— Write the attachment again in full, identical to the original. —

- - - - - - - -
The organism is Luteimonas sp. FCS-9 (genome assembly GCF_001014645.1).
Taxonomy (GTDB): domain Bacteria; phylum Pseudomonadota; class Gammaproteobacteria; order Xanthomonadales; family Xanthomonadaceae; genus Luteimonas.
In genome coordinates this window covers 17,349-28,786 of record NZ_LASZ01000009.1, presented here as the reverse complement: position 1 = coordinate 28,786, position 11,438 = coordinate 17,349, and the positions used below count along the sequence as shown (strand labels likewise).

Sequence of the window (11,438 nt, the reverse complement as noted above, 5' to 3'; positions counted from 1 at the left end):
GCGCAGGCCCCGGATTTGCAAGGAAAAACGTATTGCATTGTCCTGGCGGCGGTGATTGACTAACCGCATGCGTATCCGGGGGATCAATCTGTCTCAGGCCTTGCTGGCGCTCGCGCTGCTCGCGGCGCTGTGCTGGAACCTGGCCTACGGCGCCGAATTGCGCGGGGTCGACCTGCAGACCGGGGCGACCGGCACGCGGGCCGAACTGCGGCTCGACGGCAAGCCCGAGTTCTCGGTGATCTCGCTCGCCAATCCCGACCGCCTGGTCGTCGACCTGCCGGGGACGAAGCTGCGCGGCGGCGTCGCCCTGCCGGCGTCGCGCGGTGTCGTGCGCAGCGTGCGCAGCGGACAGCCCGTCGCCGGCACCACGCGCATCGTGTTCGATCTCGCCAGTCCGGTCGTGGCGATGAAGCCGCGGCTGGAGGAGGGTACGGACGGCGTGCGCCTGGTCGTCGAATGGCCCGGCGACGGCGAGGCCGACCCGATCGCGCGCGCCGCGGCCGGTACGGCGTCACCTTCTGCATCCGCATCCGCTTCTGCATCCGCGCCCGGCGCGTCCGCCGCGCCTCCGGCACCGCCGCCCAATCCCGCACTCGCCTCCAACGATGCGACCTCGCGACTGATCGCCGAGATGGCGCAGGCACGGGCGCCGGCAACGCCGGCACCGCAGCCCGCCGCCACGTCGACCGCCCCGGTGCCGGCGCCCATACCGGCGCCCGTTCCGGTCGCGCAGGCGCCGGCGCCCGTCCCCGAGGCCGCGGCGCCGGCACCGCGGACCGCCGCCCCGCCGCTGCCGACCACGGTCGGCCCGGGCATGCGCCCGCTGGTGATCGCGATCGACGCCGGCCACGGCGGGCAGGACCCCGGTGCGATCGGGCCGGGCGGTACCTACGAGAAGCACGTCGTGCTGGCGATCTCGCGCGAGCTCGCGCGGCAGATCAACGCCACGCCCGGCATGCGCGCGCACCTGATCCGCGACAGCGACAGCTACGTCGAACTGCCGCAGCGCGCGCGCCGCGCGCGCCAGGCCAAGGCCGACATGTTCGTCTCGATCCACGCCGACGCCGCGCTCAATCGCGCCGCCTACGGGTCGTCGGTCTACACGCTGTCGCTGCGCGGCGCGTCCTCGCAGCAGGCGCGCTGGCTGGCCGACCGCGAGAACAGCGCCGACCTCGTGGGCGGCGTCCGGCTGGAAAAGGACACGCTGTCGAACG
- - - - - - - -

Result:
The organism is Luteimonas sp. FCS-9 (genome assembly GCF_001014645.1).
Taxonomy (GTDB): domain Bacteria; phylum Pseudomonadota; class Gammaproteobacteria; order Xanthomonadales; family Xanthomonadaceae; genus Luteimonas.
In genome coordinates this window covers 17,349-28,786 of record NZ_LASZ01000009.1, presented here as the reverse complement: position 1 = coordinate 28,786, position 11,438 = coordinate 17,349, and the positions used below count along the sequence as shown (strand labels likewise).

Sequence of the window (11,438 nt, the reverse complement as noted above, 5' to 3'; positions counted from 1 at the left end):
GCGCAGGCCCCGGATTTGCAAGGAAAAACGTATTGCATTGTCCTGGCGGCGGTGATTGACTAACCGCATGCGTATCCGGGGGATCAATCTGTCTCAGGCCTTGCTGGCGCTCGCGCTGCTCGCGGCGCTGTGCTGGAACCTGGCCTACGGCGCCGAATTGCGCGGGGTCGACCTGCAGACCGGGGCGACCGGCACGCGGGCCGAACTGCGGCTCGACGGCAAGCCCGAGTTCTCGGTGATCTCGCTCGCCAATCCCGACCGCCTGGTCGTCGACCTGCCGGGGACGAAGCTGCGCGGCGGCGTCGCCCTGCCGGCGTCGCGCGGTGTCGTGCGCAGCGTGCGCAGCGGACAGCCCGTCGCCGGCACCACGCGCATCGTGTTCGATCTCGCCAGTCCGGTCGTGGCGATGAAGCCGCGGCTGGAGGAGGGTACGGACGGCGTGCGCCTGGTCGTCGAATGGCCCGGCGACGGCGAGGCCGACCCGATCGCGCGCGCCGCGGCCGGTACGGCGTCACCTTCTGCATCCGCATCCGCTTCTGCATCCGCGCCCGGCGCGTCCGCCGCGCCTCCGGCACCGCCGCCCAATCCCGCACTCGCCTCCAACGATGCGACCTCGCGACTGATCGCCGAGATGGCGCAGGCACGGGCGCCGGCAACGCCGGCACCGCAGCCCGCCGCCACGTCGACCGCCCCGGTGCCGGCGCCCATACCGGCGCCCGTTCCGGTCGCGCAGGCGCCGGCGCCCGTCCCCGAGGCCGCGGCGCCGGCACCGCGGACCGCCGCCCCGCCGCTGCCGACCACGGTCGGCCCGGGCATGCGCCCGCTGGTGATCGCGATCGACGCCGGCCACGGCGGGCAGGACCCCGGTGCGATCGGGCCGGGCGGTACCTACGAGAAGCACGTCGTGCTGGCGATCTCGCGCGAGCTCGCGCGGCAGATCAACGCCACGCCCGGCATGCGCGCGCACCTGATCCGCGACAGCGACAGCTACGTCGAACTGCCGCAGCGCGCGCGCCGCGCGCGCCAGGCCAAGGCCGACATGTTCGTCTCGATCCACGCCGACGCCGCGCTCAATCGCGCCGCCTACGGGTCGTCGGTCTACACGCTGTCGCTGCGCGGCGCGTCCTCGCAGCAGGCGCGCTGGCTGGCCGACCGCGAGAACAGCGCCGACCTCGTGGGCGGCGTCCGGCTGGAAAAGGACACGCTGTCGAACG